Meet the Lady Who Sculpted an 11′ Tall Beauty Queen.

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Rachel Hovnanian

Interactive Contemporary Artist,

Rachel workingFeatured Lady Rachel Hovnanian’s progressive art installations generate conversation about beauty, whether she’s interpreting flowers or sculpting an eleven-foot tall pageant queen out of marble. An interactive contemporary artist whose minimalist palette is nearly devoid of color, Rachel studied under Charles Umlauf at the University of Texas in Austin where she received her bachelor of fine arts. She continued her studies in New York City at Parsons School of Design, The Arts Students League and the National Academy of Design under Wolf Kahn. Her work is exhibited internationally and includes shows at the Parasol Unit Foundation for Contemporary Art in London, Jason McCoy Gallery, Collette Blanchard Gallery, Meredith Long & Company, David Beitzel Gallery and Ann Kendall Richards Gallery.

Born in Parkersburg, West Virginia, Rachel’s family moved from Ohio to Houston, Texas. During her childhood Rachel also traveled extensively in Mexico and Europe and often visited New York City, where her artist parents lived when they were newlyweds. She grew up in the company of influential American modernist artists Balcomb Greene, Janice Biala, Alain Brustlein and others who were friends of her family. Not surprisingly, Rachel’s creative gifts were noticed early in her life.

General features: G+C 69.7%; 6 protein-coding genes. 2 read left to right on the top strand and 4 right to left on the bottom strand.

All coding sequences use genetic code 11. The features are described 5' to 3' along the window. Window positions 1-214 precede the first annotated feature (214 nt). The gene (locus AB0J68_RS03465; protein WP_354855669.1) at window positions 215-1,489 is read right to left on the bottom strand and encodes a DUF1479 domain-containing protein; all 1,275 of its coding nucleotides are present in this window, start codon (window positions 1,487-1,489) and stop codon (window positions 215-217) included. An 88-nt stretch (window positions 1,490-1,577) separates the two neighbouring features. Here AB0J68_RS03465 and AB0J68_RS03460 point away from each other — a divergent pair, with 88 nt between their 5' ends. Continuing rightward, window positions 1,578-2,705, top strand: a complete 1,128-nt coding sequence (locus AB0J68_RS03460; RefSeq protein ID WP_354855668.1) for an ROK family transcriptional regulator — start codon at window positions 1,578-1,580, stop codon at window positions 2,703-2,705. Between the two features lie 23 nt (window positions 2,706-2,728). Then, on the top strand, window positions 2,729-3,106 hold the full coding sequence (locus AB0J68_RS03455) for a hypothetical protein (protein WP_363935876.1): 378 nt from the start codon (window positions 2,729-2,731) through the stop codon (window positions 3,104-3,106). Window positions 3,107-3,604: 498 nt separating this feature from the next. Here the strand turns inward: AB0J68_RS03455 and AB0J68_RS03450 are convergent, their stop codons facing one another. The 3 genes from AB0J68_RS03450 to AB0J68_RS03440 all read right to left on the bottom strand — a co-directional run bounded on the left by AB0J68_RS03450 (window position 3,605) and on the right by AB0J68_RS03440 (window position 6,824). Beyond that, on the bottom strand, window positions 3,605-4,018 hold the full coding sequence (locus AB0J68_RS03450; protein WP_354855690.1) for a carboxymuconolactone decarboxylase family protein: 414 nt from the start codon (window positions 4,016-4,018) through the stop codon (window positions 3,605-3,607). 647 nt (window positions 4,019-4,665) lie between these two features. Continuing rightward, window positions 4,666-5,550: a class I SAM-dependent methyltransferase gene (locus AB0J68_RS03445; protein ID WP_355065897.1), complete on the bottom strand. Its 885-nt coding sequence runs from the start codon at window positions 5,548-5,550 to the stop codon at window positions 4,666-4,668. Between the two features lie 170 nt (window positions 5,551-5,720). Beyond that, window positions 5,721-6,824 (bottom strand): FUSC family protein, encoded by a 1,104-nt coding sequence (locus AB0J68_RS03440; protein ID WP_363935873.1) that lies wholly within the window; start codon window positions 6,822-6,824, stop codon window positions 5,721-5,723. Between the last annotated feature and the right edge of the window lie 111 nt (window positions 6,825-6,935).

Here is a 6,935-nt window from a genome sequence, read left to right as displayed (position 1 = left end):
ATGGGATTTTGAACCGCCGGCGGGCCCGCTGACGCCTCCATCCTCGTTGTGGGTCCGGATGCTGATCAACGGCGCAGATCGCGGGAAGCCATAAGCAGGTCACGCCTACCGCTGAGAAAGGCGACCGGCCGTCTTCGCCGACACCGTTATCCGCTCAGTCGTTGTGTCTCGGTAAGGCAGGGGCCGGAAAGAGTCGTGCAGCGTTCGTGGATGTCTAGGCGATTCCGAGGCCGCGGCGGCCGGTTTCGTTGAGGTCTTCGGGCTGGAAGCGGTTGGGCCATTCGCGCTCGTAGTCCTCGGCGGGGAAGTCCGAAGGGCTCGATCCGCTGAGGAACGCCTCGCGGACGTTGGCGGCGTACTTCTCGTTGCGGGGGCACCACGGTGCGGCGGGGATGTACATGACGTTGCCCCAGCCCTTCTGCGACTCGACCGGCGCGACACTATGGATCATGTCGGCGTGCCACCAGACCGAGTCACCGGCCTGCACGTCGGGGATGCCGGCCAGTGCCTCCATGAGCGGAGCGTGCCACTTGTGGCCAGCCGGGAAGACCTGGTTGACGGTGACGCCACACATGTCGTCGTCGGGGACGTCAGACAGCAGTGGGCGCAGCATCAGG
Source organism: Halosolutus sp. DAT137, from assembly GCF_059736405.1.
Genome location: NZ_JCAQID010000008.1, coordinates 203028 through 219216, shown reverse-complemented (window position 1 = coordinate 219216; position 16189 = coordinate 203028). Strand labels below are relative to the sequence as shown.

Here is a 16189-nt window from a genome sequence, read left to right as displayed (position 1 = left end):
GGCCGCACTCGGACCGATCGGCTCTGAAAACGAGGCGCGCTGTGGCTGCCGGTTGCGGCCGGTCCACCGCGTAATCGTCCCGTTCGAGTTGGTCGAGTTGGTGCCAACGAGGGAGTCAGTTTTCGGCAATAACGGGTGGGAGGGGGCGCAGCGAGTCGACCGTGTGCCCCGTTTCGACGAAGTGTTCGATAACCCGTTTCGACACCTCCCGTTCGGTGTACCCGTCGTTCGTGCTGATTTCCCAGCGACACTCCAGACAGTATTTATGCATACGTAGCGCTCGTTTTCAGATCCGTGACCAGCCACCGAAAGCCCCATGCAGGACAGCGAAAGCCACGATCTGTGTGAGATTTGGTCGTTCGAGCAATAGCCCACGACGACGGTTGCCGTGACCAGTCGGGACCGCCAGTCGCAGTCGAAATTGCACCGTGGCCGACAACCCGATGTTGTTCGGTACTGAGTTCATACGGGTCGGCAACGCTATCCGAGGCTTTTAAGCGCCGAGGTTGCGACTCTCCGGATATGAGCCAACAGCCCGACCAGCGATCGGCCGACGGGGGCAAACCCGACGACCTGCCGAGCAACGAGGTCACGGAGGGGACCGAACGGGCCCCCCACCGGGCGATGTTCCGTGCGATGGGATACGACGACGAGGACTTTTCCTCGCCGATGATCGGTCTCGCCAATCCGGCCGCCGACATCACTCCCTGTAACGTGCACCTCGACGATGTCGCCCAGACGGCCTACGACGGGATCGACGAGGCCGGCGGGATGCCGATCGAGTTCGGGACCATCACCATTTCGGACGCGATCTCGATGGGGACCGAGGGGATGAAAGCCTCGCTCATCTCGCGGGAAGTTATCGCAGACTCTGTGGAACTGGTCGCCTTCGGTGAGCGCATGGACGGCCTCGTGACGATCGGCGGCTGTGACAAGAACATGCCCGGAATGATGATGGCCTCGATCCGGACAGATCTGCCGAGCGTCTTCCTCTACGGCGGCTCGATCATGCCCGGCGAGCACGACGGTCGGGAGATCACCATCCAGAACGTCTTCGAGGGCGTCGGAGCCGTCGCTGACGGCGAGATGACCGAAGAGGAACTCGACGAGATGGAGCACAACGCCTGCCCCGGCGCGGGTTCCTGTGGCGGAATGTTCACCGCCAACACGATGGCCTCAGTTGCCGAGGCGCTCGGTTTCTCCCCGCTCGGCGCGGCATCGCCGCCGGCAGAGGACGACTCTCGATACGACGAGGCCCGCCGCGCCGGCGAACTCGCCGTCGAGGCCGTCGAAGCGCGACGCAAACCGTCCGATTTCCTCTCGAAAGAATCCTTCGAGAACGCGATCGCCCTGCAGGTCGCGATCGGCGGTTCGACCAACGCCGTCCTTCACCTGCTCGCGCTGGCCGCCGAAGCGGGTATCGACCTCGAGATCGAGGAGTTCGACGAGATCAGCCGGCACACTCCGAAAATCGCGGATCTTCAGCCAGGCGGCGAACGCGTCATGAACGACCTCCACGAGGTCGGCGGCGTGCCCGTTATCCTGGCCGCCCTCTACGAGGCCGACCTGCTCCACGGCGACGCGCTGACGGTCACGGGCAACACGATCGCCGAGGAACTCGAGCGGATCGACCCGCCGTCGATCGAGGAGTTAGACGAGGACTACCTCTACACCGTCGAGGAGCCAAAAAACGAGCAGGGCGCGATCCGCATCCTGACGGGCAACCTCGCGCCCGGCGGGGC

“In second grade people spoke in school about my work,” Rachel says. “They said I was talented and I was identified early on as a young artist.” She remembers drawing a horizon line in kindergarten and thinking about color in a curious way while other children had other interests. “I played with objects in an artistic way and spent hours creating art, absolutely content to express myself.”

“I was lucky to have the passion and desire to speak through a visual medium at a young age,” the classically trained artist says.

Rachel always knew she would express herself through a creative medium but recognized that making art and selling it were two different things. “When I got out of school I needed to earn money in order to pay my student loans so I got a job in a New York advertising agency as an art director,” she says. “After work I would paint to relax and make extra money. I was lucky to sell my art in a frame shop that had a small gallery.”

After her experience as an advertising agency director, Rachel thought it was about time to step up and go public as an artist. “This took a bit of courage. It was difficult for women artists back then,” she says. “A friend who was in the art business insisted I work towards my first show in 1997. It was very successful and that was the start of my journey as a professional artist.”

Her current show is in Antwerp, Belgium followed by another opening in September at Tripoli Contemporary Art Gallery in South Hampton, New York.